Transfer Speed NVMe SSDs

Hello,

I have a Jetson TX2i connected to 3 NVMe SSDs through a PCIe switch:

  • Switch: Broadcom’s Gen3 PCIe switch 8724, The

  • SSDs: Samsung 970 Pro, also Gen3 x4 PCIe

I have tested both the Switch and the SSDs with another Host as root (not the TX2i) and I was able to get the expected transfer rates (writes of about 2.7GB/s and reads of more than 3GB/s).
The first thing that is off when using the TX2i to access the SSDs is that after booting, two of the SSDs appear to be operating a Gen2 (5GT/s) and one is operating at Gen1 (2.5GT/s).

This howerver is not that surprising, SSDs apparently take some time to boot, and if link negotiation happens too fast they often negotiate Gen1 Speeds.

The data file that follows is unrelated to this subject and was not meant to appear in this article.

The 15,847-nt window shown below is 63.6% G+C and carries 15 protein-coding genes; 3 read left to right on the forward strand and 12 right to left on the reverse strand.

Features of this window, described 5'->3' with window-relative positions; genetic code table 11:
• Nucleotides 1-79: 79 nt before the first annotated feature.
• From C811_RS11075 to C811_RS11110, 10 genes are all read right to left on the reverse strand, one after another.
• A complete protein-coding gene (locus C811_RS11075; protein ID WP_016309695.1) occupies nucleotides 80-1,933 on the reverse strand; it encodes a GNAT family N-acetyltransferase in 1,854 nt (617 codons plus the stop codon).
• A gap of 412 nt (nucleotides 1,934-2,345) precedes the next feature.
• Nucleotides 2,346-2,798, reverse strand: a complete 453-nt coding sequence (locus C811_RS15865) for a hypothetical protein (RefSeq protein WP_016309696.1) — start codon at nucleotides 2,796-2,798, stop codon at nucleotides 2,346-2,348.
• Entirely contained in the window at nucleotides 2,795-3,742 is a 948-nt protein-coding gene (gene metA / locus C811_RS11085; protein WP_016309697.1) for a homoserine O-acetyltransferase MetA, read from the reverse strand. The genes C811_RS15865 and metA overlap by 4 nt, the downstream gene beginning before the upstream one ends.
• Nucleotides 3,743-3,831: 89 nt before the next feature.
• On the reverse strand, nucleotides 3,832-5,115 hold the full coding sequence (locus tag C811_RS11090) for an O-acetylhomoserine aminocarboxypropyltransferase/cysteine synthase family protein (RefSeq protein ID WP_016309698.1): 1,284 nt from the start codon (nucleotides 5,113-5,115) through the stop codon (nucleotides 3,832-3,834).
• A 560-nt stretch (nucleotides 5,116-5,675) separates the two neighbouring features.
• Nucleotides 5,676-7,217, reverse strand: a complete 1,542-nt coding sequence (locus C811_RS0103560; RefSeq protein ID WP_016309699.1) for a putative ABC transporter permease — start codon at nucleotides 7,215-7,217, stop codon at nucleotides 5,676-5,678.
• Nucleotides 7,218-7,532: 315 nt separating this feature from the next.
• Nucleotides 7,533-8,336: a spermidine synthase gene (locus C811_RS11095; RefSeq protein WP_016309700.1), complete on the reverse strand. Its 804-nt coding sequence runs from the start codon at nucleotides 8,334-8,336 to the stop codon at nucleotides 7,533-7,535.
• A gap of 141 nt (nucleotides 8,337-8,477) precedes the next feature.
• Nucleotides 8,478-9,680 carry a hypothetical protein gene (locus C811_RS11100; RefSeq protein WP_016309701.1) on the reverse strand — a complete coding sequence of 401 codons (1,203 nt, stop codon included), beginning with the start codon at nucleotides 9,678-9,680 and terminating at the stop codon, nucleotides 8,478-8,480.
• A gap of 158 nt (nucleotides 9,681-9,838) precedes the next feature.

I can access my PCIe switch using the I2C bus and trigger a link re-training, If I do that, the two SSDs which were operating a Gen2 continue to operate at that speed, while the one that was operating at Gen1 goes up to Gen3…

Even more strange, if I write a simple C code which opens the device nodes in /dev/nvme0n0 etc. and reads from them, I get a maximum of around 850MB/s no matter what SSD I actually read from. No noticable speed difference is seen from one SSD to the others even though one is supposed to be operating 4 times as fast (Gen1 vs. Gen3). I do see different data being read so I am sure I am actually reading from the different SSDs and not always hitting the same one.

Also, if I run my test program before re-training the link I also see the same transfer speed across all SSDs, even though one is operating at Gen1 and the others at Gen2…